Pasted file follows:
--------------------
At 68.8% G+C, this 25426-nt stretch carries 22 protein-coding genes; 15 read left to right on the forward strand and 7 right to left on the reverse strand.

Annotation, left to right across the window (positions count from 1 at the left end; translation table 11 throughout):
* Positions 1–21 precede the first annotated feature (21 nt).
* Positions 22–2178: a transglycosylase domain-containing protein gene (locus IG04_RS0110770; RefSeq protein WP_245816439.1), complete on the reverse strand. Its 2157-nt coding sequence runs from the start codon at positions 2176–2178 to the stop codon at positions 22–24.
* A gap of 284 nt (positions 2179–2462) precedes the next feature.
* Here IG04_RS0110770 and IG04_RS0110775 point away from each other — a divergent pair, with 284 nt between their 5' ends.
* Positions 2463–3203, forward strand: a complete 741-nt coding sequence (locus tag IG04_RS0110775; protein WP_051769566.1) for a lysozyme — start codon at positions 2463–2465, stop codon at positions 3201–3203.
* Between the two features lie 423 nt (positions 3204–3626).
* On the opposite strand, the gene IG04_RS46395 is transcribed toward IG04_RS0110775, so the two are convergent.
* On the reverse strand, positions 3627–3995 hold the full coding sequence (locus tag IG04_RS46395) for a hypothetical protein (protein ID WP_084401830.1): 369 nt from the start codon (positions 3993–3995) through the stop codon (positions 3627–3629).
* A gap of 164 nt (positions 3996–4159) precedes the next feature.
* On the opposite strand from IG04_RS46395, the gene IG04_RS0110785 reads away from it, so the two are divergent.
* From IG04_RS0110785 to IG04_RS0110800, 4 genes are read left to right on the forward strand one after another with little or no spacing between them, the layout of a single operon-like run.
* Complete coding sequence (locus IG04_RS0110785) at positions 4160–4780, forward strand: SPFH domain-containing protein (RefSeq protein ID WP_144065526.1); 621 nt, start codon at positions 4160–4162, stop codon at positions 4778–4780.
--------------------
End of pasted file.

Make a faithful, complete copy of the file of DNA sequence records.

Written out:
At 68.8% G+C, this 25426-nt stretch carries 22 protein-coding genes; 15 read left to right on the forward strand and 7 right to left on the reverse strand.

Annotation, left to right across the window (positions count from 1 at the left end; translation table 11 throughout):
* Positions 1–21 precede the first annotated feature (21 nt).
* Positions 22–2178: a transglycosylase domain-containing protein gene (locus IG04_RS0110770; RefSeq protein WP_245816439.1), complete on the reverse strand. Its 2157-nt coding sequence runs from the start codon at positions 2176–2178 to the stop codon at positions 22–24.
* A gap of 284 nt (positions 2179–2462) precedes the next feature.
* Here IG04_RS0110770 and IG04_RS0110775 point away from each other — a divergent pair, with 284 nt between their 5' ends.
* Positions 2463–3203, forward strand: a complete 741-nt coding sequence (locus tag IG04_RS0110775; protein WP_051769566.1) for a lysozyme — start codon at positions 2463–2465, stop codon at positions 3201–3203.
* Between the two features lie 423 nt (positions 3204–3626).
* On the opposite strand, the gene IG04_RS46395 is transcribed toward IG04_RS0110775, so the two are convergent.
* On the reverse strand, positions 3627–3995 hold the full coding sequence (locus tag IG04_RS46395) for a hypothetical protein (protein ID WP_084401830.1): 369 nt from the start codon (positions 3993–3995) through the stop codon (positions 3627–3629).
* A gap of 164 nt (positions 3996–4159) precedes the next feature.
* On the opposite strand from IG04_RS46395, the gene IG04_RS0110785 reads away from it, so the two are divergent.
* From IG04_RS0110785 to IG04_RS0110800, 4 genes are read left to right on the forward strand one after another with little or no spacing between them, the layout of a single operon-like run.
* Complete coding sequence (locus IG04_RS0110785) at positions 4160–4780, forward strand: SPFH domain-containing protein (RefSeq protein ID WP_144065526.1); 621 nt, start codon at positions 4160–4162, stop codon at positions 4778–4780.